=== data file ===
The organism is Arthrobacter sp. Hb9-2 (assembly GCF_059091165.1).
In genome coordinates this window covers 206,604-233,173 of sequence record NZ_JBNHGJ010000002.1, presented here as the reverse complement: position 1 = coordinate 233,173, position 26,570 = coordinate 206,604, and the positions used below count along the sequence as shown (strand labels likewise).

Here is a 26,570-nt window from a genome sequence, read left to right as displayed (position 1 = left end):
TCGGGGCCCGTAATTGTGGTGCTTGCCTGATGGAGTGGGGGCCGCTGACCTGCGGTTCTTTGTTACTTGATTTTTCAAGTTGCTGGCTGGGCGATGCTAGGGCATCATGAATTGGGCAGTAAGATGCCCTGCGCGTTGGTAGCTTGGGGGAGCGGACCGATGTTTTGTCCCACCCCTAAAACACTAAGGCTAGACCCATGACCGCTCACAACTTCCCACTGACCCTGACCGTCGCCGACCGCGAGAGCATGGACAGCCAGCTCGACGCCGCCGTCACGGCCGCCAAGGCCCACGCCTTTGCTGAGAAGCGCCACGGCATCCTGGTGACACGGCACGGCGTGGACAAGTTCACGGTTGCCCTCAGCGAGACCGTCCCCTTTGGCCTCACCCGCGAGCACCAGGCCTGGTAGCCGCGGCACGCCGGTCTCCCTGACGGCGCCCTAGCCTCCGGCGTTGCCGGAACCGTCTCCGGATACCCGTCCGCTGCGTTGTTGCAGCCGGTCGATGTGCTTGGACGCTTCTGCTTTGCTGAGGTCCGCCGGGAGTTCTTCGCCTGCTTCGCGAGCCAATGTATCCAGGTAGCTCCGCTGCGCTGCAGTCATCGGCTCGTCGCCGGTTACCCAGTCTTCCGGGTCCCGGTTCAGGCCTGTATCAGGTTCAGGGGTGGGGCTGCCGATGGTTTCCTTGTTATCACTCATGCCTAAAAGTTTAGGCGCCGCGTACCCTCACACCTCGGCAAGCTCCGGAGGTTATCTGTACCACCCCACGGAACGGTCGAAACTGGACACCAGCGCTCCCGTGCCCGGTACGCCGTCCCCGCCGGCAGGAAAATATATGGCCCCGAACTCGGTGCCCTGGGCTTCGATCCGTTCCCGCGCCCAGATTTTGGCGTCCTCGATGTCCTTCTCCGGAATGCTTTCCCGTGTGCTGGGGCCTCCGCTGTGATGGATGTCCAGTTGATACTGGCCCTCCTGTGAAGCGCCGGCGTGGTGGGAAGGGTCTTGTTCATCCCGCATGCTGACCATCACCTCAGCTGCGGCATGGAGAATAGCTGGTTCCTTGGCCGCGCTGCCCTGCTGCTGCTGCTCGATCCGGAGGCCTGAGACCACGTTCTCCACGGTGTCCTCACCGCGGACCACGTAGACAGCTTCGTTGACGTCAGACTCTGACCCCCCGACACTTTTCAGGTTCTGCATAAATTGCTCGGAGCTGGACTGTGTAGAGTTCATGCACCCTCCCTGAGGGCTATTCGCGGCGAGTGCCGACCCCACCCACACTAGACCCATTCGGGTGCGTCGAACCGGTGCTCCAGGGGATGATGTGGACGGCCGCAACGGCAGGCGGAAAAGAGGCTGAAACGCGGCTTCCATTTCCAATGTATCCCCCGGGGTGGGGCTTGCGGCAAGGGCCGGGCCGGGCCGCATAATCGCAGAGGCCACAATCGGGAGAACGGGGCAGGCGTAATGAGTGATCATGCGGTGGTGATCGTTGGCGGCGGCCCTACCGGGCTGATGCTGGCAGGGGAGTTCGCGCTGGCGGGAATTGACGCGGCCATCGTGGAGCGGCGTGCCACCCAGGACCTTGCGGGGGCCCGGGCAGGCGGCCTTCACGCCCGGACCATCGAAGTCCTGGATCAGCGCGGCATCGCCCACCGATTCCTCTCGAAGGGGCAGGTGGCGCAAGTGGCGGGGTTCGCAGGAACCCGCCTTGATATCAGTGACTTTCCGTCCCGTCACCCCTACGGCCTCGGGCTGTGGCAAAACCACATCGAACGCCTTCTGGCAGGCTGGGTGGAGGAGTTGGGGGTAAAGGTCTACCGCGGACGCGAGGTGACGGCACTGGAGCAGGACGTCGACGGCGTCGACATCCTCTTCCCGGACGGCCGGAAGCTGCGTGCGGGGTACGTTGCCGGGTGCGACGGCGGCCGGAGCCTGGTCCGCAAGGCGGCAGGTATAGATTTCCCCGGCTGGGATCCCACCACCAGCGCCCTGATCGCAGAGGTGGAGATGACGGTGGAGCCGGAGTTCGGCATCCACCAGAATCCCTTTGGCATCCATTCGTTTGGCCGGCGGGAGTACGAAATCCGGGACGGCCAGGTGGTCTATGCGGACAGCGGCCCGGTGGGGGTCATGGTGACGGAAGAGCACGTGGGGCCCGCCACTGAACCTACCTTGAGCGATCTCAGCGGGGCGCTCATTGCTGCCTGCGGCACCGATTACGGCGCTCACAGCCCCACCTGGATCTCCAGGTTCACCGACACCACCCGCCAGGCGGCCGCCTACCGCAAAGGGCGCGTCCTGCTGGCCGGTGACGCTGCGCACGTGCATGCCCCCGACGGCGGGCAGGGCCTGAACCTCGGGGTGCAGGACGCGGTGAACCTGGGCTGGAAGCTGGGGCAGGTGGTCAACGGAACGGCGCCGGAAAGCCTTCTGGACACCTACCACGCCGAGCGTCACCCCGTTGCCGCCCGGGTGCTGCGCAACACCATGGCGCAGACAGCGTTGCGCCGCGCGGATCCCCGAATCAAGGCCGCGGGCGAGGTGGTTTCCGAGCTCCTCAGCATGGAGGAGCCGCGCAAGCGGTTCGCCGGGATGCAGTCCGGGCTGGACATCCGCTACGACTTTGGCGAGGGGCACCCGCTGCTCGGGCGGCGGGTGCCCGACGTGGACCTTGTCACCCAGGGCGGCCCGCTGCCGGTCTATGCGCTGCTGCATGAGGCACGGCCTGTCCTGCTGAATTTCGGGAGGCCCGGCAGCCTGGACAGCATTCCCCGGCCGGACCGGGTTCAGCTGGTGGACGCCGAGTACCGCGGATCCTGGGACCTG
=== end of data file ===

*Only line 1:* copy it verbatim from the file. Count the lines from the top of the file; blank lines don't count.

The organism is Arthrobacter sp. Hb9-2 (assembly GCF_059091165.1).